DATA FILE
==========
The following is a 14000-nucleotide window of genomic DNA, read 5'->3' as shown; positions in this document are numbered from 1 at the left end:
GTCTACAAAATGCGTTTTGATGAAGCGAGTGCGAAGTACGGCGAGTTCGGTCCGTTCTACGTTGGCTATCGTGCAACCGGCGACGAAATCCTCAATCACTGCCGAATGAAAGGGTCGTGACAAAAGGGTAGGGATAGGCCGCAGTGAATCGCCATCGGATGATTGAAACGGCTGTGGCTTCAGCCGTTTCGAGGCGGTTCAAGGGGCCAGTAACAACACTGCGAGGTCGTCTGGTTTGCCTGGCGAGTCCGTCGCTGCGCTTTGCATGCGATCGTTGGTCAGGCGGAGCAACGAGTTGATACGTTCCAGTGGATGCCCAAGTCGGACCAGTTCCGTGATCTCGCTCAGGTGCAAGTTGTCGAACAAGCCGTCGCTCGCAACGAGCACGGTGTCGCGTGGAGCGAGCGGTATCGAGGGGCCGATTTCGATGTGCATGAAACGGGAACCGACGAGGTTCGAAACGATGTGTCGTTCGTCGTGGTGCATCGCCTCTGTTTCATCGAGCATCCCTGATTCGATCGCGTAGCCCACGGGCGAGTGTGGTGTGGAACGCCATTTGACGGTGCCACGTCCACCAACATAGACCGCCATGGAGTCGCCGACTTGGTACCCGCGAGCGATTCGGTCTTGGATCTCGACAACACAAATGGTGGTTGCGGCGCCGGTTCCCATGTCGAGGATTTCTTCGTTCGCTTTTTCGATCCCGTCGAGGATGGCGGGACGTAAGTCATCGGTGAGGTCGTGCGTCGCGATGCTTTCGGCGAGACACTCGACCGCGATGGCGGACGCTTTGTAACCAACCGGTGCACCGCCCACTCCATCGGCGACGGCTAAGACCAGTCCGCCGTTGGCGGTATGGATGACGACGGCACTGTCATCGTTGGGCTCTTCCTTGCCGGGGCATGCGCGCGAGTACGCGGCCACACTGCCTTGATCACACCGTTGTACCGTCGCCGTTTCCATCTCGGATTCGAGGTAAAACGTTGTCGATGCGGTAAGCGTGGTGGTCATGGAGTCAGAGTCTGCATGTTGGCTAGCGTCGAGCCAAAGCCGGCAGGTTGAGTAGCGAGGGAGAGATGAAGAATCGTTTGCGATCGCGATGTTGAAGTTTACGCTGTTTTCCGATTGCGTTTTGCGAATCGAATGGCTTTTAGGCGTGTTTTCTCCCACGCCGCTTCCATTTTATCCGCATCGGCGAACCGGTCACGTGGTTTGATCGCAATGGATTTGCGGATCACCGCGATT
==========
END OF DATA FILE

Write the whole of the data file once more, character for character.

The following is a 14000-nucleotide window of genomic DNA, read 5'->3' as shown; positions in this document are numbered from 1 at the left end:
GTCTACAAAATGCGTTTTGATGAAGCGAGTGCGAAGTACGGCGAGTTCGGTCCGTTCTACGTTGGCTATCGTGCAACCGGCGACGAAATCCTCAATCACTGCCGAATGAAAGGGTCGTGACAAAAGGGTAGGGATAGGCCGCAGTGAATCGCCATCGGATGATTGAAACGGCTGTGGCTTCAGCCGTTTCGAGGCGGTTCAAGGGGCCAGTAACAACACTGCGAGGTCGTCTGGTTTGCCTGGCGAGTCCGTCGCTGCGCTTTGCATGCGATCGTTGGTCAGGCGGAGCAACGAGTTGATACGTTCCAGTGGATGCCCAAGTCGGACCAGTTCCGTGATCTCGCTCAGGTGCAAGTTGTCGAACAAGCCGTCGCTCGCAACGAGCACGGTGTCGCGTGGAGCGAGCGGTATCGAGGGGCCGATTTCGATGTGCATGAAACGGGAACCGACGAGGTTCGAAACGATGTGTCGTTCGTCGTGGTGCATCGCCTCTGTTTCATCGAGCATCCCTGATTCGATCGCGTAGCCCACGGGCGAGTGTGGTGTGGAACGCCATTTGACGGTGCCACGTCCACCAACATAGACCGCCATGGAGTCGCCGACTTGGTACCCGCGAGCGATTCGGTCTTGGATCTCGACAACACAAATGGTGGTTGCGGCGCCGGTTCCCATGTCGAGGATTTCTTCGTTCGCTTTTTCGATCCCGTCGAGGATGGCGGGACGTAAGTCATCGGTGAGGTCGTGCGTCGCGATGCTTTCGGCGAGACACTCGACCGCGATGGCGGACGCTTTGTAACCAACCGGTGCACCGCCCACTCCATCGGCGACGGCTAAGACCAGTCCGCCGTTGGCGGTATGGATGACGACGGCACTGTCATCGTTGGGCTCTTCCTTGCCGGGGCATGCGCGCGAGTACGCGGCCACACTGCCTTGATCACACCGTTGTACCGTCGCCGTTTCCATCTCGGATTCGAGGTAAAACGTTGTCGATGCGGTAAGCGTGGTGGTCATGGAGTCAGAGTCTGCATGTTGGCTAGCGTCGAGCCAAAGCCGGCAGGTTGAGTAGCGAGGGAGAGATGAAGAATCGTTTGCGATCGCGATGTTGAAGTTTACGCTGTTTTCCGATTGCGTTTTGCGAATCGAATGGCTTTTAGGCGTGTTTTCTCCCACGCCGCTTCCATTTTATCCGCATCGGCGAACCGGTCACGTGGTTTGATCGCAATGGATTTGCGGATCACCGCGATT